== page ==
Open Access

The biological role of actinin-4 (ACTN4) in malignant phenotypes of cancer

Cell & Bioscience20155:41

DOI: 10.1186/s13578-015-0031-0

Received: 11 March 2015

Accepted: 2 July 2015

Published: 18 August 2015

Abstract

Invasion and metastasis are malignant phenotypes in cancer that lead to patient death. Cell motility is involved in these processes. In 1998, we identified overexpression of the actin-bundling protein actinin-4 in several types of cancer. Protein expression of actinin-4 is closely associated with the invasive phenotypes of cancers. Actinin-4 is predominantly expressed in the cellular protrusions that stimulate the invasive phenotype in cancer cells and is essential for formation of cellular protrusions such as filopodia and lamellipodia. ACTN4 (gene name encoding actinin-4 protein) is located on human chromosome 19q. ACTN4 amplification is frequently observed in patients with carcinomas of the pancreas, ovary, lung, and salivary gland, and patients with ACTN4 amplifications have worse outcomes than patients without amplification. In addition, nuclear distribution of actinin-4 is frequently observed in small cell lung, breast, and ovarian cancer. Actinin-4, when expressed in cancer cell nuclei, functions as a transcriptional co-activator. In this review, we summarize recent developments regarding the biological roles of actinin-4 in cancer invasion.

Keywords

Cancer invasion Metastasis Actinin-4 (ACTN4) Actin-bundling protein Biomarker

Background

Despite successful complete resection at the primary cancer site, poor outcomes are occasionally observed in patients due to failure to control distant metastasis. Controlling metastasis is expected to improve the survival rate of patients with cancer [1, 2]. The mechanisms of cancer metastasis, which occurs in a multistep process, have been investigated to identify new therapeutic strategies for patients with cancer. During formation of metastatic lesions, carcinoma cells destroy the basement membrane, invade the surrounding extracellular matrix, intravasate through the endothelium into the circulation, extravasate again though the capillary vessels, and finally establish secondary tumors at distant sites [1, 3, 4]. The dynamic assembly of the actin cytoskeleton is important in this multistep process of forming metastatic lesions. In particular, the actin cytoskeleton plays important roles in the formation of cellular protrusions known as filopodia, lamellipodia, and invadopodia [510].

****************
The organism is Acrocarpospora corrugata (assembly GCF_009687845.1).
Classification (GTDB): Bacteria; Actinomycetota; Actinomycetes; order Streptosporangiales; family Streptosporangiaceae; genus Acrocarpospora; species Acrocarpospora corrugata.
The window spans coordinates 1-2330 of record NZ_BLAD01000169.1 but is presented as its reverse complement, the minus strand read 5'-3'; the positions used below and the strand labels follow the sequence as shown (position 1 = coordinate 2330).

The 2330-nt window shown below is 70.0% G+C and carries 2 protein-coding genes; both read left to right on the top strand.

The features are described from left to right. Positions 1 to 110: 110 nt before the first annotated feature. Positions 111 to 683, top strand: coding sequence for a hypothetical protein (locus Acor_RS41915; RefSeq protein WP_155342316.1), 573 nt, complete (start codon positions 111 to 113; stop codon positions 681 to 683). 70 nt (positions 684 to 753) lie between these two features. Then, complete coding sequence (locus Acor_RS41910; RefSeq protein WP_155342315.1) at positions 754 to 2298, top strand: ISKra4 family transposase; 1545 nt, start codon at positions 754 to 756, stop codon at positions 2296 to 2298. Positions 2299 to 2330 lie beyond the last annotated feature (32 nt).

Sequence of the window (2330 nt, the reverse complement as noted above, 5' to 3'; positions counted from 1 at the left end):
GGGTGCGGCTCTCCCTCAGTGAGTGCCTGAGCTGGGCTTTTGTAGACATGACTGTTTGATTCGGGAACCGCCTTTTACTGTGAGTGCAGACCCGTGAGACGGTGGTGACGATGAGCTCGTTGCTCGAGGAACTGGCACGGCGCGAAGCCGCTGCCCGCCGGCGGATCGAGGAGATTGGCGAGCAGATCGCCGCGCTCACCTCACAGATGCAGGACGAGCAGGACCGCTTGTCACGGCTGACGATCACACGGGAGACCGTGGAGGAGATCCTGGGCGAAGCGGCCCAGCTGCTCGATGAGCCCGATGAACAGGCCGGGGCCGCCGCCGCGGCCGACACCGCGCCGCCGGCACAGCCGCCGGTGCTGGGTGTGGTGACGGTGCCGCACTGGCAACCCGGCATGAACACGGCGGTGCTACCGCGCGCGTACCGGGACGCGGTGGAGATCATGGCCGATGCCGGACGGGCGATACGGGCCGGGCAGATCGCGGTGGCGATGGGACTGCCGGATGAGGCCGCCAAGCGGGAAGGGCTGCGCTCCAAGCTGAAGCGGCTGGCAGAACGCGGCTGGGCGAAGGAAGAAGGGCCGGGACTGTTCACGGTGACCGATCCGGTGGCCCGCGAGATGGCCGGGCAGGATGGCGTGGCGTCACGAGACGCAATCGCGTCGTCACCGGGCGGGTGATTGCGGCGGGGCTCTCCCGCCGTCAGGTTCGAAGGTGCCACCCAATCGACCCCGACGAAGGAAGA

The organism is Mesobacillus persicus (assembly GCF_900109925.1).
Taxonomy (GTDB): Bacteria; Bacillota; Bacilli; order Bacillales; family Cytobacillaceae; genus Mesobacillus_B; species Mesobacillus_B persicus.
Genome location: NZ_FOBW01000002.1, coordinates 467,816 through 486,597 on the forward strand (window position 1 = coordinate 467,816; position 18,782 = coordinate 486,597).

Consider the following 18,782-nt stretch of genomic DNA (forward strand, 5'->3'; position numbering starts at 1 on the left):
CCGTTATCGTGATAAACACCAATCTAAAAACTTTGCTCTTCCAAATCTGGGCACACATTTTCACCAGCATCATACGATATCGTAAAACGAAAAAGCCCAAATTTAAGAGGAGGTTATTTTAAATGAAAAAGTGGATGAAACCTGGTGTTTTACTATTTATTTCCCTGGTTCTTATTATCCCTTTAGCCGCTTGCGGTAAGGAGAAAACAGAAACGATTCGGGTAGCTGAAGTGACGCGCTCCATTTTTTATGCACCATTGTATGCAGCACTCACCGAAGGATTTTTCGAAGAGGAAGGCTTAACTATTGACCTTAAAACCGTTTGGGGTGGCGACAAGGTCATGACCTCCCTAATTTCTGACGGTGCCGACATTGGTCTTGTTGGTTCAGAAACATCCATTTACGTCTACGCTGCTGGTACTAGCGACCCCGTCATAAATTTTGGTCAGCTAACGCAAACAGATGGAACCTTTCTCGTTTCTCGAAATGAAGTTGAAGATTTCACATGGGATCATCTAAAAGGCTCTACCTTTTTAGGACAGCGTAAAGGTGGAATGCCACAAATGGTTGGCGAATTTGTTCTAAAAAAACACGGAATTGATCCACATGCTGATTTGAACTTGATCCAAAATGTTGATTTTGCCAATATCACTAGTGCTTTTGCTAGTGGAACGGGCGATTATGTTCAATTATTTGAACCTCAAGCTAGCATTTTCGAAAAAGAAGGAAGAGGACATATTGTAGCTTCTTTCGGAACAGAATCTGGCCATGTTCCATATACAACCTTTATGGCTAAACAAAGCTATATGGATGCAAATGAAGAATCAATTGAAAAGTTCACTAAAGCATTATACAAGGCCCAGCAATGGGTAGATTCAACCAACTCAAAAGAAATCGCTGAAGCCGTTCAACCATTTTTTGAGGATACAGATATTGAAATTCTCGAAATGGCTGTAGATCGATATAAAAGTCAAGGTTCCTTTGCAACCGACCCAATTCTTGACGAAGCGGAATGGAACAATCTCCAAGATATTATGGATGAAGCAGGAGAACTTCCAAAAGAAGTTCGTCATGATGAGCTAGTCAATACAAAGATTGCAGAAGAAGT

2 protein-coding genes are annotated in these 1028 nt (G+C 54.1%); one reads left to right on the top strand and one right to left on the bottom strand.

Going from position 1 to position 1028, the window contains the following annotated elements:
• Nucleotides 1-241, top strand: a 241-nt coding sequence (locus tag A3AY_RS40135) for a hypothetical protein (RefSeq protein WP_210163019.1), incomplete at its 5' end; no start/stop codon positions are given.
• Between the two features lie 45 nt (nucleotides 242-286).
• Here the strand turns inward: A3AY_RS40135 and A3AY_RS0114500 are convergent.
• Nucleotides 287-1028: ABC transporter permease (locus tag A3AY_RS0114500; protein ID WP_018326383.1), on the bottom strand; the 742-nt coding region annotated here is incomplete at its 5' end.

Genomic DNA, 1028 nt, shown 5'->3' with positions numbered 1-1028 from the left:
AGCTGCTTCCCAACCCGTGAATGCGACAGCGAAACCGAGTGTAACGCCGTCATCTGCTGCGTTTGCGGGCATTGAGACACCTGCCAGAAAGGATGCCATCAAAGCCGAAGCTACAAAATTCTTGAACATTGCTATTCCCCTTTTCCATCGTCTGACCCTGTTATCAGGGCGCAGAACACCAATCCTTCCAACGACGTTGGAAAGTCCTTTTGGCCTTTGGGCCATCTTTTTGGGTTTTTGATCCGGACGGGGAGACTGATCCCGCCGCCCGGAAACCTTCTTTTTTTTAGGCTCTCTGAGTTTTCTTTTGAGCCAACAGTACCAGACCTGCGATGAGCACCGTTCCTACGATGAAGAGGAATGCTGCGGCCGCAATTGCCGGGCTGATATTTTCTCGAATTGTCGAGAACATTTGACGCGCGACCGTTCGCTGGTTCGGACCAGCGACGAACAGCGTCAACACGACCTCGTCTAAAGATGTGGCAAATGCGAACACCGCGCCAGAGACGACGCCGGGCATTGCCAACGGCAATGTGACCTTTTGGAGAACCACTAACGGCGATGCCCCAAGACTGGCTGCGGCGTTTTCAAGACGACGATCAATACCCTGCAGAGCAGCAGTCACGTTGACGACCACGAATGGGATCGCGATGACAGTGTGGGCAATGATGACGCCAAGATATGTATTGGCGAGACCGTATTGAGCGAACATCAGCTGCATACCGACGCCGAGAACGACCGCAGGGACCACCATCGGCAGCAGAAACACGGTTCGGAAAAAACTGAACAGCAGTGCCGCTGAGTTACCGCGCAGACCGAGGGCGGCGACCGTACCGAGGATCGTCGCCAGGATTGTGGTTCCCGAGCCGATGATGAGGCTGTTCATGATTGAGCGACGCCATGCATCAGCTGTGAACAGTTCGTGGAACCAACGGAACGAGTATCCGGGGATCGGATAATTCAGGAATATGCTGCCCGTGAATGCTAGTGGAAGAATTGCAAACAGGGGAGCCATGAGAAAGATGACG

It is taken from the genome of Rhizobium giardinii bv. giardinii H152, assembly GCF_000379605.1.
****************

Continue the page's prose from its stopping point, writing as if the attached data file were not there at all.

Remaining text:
Alpha-actinin is an actin cross-linking protein that belongs to the spectrin superfamily. Four isoforms of alpha-actinin have been identified: alpha-actinin-1 (gene name; ACTN1) [11], actinin-2 (ACTN2) [12], actinin-3 (ACTN3) [12], and actinin-4 (ACTN4) [13]. These isoforms are classified into two groups: muscle (ACTN2 and ACTN3) and non-muscle isoforms (ACTN1 and ACTN4) [14]. Muscle-type isoforms of actinins are only expressed in skeletal and smooth muscle, where they mediate actin filament bundling and interactions with the Z-disk. On the other hand, non-muscle type isoforms are only expressed in non-muscle cells, where they also mediate actin filament bundling and interact with cell membranes. Non-muscle types in particular are associated with cell adhesion and cell migration. We originally identified ACTN4 as a metastasis-related gene in cancer in 1998 [13] and have investigated the biological mechanisms and clinical implications of actinin-4 in cancer metastasis.